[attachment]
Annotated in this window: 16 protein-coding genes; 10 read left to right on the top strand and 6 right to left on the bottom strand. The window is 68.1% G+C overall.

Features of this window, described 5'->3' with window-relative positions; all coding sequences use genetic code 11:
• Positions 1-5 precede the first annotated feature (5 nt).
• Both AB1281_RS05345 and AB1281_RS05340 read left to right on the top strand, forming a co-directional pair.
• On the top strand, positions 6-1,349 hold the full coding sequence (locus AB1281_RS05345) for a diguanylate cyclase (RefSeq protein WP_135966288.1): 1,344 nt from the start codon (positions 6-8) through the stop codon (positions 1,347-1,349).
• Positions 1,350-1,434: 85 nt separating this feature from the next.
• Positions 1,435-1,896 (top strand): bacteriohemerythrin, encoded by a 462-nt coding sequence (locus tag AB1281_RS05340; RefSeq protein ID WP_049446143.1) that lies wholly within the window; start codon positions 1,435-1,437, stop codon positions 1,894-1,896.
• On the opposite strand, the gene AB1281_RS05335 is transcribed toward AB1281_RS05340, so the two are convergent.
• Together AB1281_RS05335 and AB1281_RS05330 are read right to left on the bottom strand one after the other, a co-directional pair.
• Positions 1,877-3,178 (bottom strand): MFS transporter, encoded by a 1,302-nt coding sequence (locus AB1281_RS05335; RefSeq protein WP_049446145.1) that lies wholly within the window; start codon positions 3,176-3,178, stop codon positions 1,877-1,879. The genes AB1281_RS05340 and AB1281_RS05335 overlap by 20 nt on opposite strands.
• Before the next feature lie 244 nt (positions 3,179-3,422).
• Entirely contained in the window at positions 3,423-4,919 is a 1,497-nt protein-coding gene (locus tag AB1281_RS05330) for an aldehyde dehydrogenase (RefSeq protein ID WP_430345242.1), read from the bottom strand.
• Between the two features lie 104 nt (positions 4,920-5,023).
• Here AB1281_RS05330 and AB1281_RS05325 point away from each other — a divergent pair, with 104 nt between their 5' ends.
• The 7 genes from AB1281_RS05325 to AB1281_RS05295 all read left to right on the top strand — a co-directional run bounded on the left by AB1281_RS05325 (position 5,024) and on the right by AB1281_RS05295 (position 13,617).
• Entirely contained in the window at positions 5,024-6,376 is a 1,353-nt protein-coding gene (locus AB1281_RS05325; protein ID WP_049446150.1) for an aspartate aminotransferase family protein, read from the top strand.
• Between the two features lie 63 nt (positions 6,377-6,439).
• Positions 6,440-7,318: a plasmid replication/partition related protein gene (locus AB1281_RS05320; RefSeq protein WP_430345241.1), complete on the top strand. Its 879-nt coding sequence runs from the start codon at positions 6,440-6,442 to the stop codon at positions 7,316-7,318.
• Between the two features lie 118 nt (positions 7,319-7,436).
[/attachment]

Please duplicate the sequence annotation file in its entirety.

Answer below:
Annotated in this window: 16 protein-coding genes; 10 read left to right on the top strand and 6 right to left on the bottom strand. The window is 68.1% G+C overall.

Features of this window, described 5'->3' with window-relative positions; all coding sequences use genetic code 11:
• Positions 1-5 precede the first annotated feature (5 nt).
• Both AB1281_RS05345 and AB1281_RS05340 read left to right on the top strand, forming a co-directional pair.
• On the top strand, positions 6-1,349 hold the full coding sequence (locus AB1281_RS05345) for a diguanylate cyclase (RefSeq protein WP_135966288.1): 1,344 nt from the start codon (positions 6-8) through the stop codon (positions 1,347-1,349).
• Positions 1,350-1,434: 85 nt separating this feature from the next.
• Positions 1,435-1,896 (top strand): bacteriohemerythrin, encoded by a 462-nt coding sequence (locus tag AB1281_RS05340; RefSeq protein ID WP_049446143.1) that lies wholly within the window; start codon positions 1,435-1,437, stop codon positions 1,894-1,896.
• On the opposite strand, the gene AB1281_RS05335 is transcribed toward AB1281_RS05340, so the two are convergent.
• Together AB1281_RS05335 and AB1281_RS05330 are read right to left on the bottom strand one after the other, a co-directional pair.
• Positions 1,877-3,178 (bottom strand): MFS transporter, encoded by a 1,302-nt coding sequence (locus AB1281_RS05335; RefSeq protein WP_049446145.1) that lies wholly within the window; start codon positions 3,176-3,178, stop codon positions 1,877-1,879. The genes AB1281_RS05340 and AB1281_RS05335 overlap by 20 nt on opposite strands.
• Before the next feature lie 244 nt (positions 3,179-3,422).
• Entirely contained in the window at positions 3,423-4,919 is a 1,497-nt protein-coding gene (locus tag AB1281_RS05330) for an aldehyde dehydrogenase (RefSeq protein ID WP_430345242.1), read from the bottom strand.
• Between the two features lie 104 nt (positions 4,920-5,023).
• Here AB1281_RS05330 and AB1281_RS05325 point away from each other — a divergent pair, with 104 nt between their 5' ends.
• The 7 genes from AB1281_RS05325 to AB1281_RS05295 all read left to right on the top strand — a co-directional run bounded on the left by AB1281_RS05325 (position 5,024) and on the right by AB1281_RS05295 (position 13,617).
• Entirely contained in the window at positions 5,024-6,376 is a 1,353-nt protein-coding gene (locus AB1281_RS05325; protein ID WP_049446150.1) for an aspartate aminotransferase family protein, read from the top strand.
• Between the two features lie 63 nt (positions 6,377-6,439).
• Positions 6,440-7,318: a plasmid replication/partition related protein gene (locus AB1281_RS05320; RefSeq protein WP_430345241.1), complete on the top strand. Its 879-nt coding sequence runs from the start codon at positions 6,440-6,442 to the stop codon at positions 7,316-7,318.
• Between the two features lie 118 nt (positions 7,319-7,436).